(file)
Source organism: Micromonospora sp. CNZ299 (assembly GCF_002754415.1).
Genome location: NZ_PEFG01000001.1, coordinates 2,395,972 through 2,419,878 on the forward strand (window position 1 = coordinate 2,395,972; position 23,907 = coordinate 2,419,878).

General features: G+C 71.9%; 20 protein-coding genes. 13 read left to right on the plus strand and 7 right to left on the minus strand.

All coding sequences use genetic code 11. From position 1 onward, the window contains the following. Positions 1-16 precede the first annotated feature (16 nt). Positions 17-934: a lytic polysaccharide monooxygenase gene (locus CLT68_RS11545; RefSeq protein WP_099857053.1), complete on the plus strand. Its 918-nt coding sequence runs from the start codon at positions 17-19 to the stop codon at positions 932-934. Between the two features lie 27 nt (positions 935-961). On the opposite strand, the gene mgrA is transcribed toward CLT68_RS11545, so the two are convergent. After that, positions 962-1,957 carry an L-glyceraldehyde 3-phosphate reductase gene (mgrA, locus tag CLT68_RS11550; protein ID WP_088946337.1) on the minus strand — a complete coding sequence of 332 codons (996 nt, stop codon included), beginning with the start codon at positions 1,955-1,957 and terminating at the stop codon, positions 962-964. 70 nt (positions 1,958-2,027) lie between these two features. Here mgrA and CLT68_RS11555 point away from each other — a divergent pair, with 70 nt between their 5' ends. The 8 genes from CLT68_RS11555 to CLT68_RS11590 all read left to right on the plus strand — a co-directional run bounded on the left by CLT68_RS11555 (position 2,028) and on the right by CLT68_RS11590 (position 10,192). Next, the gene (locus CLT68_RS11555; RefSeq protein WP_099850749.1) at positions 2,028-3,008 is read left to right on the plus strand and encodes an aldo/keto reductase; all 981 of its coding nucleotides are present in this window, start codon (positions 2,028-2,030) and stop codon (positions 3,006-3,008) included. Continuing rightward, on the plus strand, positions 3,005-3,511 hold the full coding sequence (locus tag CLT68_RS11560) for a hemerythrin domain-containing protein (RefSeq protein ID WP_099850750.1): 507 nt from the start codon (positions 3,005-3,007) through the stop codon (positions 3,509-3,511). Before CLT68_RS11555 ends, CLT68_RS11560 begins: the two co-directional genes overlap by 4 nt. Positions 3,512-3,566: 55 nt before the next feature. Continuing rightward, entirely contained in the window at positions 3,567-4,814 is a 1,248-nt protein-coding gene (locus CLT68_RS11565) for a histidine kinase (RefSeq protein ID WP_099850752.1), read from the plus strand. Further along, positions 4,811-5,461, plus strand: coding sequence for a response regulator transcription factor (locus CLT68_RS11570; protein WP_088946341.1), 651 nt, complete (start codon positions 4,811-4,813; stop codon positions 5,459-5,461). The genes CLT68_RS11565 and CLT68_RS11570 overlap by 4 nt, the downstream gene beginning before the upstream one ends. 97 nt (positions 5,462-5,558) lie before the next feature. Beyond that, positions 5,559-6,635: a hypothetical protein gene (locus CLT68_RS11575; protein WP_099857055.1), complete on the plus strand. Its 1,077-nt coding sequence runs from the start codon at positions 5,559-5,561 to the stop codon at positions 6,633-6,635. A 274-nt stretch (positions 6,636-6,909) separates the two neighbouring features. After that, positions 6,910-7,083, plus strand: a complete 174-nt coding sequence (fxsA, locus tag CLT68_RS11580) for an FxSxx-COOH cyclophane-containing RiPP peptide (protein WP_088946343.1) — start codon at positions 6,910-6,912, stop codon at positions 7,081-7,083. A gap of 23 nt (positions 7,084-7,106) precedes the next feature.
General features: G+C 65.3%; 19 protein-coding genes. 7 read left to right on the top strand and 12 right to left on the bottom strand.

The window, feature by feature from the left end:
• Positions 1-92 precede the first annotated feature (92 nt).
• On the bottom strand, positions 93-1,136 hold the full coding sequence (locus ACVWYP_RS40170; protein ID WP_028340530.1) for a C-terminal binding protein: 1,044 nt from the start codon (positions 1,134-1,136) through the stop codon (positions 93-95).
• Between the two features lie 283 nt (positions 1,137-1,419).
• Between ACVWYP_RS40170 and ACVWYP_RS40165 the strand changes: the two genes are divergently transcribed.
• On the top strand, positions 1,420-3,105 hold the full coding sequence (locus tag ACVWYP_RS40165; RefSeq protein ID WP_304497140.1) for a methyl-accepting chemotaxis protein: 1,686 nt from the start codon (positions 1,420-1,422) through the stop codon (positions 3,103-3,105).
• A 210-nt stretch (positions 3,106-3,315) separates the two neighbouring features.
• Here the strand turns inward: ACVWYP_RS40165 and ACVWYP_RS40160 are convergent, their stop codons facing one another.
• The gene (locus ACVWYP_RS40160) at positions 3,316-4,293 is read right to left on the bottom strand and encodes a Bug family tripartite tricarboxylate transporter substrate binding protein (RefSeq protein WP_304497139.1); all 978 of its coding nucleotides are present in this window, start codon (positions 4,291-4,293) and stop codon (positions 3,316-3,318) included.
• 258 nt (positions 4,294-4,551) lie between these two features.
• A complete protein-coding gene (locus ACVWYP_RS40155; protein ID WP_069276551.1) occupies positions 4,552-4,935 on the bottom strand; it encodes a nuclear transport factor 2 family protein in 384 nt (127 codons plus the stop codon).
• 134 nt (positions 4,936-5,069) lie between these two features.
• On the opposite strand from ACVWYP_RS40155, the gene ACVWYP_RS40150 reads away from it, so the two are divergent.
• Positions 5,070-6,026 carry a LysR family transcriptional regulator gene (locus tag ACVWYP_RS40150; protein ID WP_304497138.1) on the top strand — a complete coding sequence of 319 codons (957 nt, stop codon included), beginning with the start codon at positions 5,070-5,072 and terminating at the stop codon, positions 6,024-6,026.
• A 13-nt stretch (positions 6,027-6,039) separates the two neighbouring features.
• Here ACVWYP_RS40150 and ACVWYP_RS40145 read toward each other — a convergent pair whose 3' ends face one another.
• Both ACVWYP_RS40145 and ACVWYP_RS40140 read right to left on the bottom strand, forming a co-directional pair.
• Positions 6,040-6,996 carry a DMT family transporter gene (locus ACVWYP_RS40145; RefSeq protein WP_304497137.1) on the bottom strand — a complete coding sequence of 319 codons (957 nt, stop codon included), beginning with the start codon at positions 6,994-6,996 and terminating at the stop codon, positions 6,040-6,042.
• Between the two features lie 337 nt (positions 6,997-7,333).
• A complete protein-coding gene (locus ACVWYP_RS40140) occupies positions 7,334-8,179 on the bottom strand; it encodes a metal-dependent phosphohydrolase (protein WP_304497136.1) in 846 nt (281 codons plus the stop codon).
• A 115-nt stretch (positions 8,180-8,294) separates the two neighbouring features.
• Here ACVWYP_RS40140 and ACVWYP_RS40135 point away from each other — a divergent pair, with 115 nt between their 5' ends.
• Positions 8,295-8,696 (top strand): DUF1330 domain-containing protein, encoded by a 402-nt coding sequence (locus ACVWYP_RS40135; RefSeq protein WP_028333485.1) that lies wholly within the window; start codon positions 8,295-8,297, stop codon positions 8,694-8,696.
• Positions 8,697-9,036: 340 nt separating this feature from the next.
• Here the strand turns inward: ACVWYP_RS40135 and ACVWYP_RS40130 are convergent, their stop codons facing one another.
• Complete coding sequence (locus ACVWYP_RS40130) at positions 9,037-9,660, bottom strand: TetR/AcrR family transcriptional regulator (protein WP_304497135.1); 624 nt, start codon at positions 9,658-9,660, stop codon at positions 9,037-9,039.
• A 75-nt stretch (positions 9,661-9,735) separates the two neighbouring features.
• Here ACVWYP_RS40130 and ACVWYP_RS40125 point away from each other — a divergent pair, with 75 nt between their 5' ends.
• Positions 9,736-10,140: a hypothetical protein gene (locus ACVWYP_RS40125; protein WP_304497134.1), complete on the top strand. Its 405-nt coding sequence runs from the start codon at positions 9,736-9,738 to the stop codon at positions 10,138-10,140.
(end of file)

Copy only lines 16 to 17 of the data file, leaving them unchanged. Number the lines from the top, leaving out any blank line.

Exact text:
• A complete protein-coding gene (locus ACVWYP_RS40155; protein ID WP_069276551.1) occupies positions 4,552-4,935 on the bottom strand; it encodes a nuclear transport factor 2 family protein in 384 nt (127 codons plus the stop codon).
• 134 nt (positions 4,936-5,069) lie between these two features.